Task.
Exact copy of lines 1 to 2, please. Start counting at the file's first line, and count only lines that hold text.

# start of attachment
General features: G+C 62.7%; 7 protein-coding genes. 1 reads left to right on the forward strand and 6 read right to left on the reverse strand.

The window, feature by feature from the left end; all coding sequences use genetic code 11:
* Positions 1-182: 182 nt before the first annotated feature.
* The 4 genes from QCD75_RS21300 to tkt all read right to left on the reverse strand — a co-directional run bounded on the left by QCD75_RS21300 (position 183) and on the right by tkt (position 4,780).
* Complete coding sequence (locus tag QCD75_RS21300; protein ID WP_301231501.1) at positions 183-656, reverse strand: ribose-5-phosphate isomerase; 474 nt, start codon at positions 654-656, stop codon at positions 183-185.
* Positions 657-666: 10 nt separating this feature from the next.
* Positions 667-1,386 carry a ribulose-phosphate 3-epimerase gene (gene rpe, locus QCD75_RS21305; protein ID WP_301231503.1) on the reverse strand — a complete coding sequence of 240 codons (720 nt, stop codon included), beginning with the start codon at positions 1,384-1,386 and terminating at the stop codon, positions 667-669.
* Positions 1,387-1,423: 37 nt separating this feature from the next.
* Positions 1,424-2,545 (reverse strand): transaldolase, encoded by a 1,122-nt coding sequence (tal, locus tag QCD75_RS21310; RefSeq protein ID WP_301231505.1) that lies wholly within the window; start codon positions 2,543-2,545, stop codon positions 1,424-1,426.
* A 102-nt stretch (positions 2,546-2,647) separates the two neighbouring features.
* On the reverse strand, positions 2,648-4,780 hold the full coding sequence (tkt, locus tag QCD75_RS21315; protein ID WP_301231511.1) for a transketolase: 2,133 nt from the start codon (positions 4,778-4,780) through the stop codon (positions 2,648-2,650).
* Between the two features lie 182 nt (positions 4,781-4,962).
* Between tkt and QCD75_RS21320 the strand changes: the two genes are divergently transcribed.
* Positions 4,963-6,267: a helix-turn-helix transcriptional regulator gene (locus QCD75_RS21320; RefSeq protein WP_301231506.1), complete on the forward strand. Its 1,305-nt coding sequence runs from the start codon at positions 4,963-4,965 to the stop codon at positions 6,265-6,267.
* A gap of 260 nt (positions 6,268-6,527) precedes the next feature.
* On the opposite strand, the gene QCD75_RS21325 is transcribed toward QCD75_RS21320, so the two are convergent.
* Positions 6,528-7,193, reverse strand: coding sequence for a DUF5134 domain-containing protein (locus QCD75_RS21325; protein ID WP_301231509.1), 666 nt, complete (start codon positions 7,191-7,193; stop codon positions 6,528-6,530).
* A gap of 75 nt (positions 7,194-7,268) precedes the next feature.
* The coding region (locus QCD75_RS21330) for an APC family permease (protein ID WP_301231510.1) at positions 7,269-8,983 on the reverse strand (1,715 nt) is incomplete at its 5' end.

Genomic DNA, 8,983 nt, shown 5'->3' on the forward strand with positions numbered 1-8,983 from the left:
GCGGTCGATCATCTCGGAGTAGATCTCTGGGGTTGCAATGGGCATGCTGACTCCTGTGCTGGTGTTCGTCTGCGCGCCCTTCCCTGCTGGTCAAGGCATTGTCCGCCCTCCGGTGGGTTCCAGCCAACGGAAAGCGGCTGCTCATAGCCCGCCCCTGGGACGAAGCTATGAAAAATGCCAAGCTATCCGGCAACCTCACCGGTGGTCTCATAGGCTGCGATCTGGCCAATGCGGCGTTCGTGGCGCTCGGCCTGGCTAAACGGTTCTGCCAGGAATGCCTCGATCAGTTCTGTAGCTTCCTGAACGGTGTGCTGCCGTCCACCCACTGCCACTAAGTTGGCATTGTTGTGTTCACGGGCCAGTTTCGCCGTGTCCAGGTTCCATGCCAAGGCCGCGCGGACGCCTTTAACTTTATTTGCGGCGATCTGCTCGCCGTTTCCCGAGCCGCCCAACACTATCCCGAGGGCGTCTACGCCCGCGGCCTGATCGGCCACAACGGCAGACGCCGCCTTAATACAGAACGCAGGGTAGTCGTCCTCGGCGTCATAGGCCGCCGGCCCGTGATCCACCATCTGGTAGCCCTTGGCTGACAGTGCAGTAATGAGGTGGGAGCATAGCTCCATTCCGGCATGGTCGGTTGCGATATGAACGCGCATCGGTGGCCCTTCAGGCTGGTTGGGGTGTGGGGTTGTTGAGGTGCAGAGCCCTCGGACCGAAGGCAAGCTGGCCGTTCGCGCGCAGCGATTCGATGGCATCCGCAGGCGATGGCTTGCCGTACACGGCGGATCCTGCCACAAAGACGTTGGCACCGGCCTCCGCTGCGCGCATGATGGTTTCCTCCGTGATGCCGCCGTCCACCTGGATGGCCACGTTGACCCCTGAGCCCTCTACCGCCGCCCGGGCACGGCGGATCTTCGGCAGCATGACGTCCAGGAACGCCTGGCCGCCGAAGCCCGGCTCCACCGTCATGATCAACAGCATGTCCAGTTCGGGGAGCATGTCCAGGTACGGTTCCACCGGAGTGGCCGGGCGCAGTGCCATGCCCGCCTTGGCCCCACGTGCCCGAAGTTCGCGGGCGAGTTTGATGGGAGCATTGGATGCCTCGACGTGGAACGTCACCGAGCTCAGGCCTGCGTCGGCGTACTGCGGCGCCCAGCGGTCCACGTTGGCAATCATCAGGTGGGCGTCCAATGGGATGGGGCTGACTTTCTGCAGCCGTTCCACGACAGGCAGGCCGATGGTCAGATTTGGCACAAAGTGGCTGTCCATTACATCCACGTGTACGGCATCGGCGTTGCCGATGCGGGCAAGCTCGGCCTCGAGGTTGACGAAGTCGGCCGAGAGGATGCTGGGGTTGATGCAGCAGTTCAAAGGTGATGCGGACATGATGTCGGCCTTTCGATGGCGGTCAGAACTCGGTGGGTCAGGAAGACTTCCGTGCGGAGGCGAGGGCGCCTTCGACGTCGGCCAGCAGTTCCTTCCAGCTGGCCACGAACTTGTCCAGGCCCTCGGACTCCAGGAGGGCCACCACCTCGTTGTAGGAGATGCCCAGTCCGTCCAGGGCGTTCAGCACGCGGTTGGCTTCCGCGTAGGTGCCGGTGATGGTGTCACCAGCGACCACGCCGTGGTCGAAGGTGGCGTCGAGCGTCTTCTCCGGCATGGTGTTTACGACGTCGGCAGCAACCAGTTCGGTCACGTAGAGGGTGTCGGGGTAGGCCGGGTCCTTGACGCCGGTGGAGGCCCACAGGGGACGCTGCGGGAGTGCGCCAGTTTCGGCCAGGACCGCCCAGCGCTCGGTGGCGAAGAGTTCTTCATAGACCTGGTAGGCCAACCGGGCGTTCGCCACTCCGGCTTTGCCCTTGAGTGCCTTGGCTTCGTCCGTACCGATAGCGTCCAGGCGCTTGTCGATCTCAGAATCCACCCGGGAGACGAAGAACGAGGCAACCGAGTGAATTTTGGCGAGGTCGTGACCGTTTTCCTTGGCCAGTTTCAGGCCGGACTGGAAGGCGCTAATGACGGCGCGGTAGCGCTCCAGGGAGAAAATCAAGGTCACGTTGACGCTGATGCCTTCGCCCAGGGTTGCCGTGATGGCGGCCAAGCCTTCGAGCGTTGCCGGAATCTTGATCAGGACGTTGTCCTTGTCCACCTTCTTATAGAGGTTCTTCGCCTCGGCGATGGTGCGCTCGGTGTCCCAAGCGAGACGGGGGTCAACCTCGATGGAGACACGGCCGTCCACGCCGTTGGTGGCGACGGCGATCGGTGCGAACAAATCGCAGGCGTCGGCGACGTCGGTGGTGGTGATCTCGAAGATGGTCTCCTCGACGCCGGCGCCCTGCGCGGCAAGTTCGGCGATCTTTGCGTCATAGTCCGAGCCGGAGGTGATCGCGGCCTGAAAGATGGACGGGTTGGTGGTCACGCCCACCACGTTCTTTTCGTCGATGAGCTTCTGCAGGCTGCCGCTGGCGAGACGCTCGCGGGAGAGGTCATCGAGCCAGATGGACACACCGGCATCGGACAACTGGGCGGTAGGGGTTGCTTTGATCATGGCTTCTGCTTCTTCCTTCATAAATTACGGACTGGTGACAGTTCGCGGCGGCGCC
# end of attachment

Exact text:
General features: G+C 62.7%; 7 protein-coding genes. 1 reads left to right on the forward strand and 6 read right to left on the reverse strand.

The window, feature by feature from the left end; all coding sequences use genetic code 11: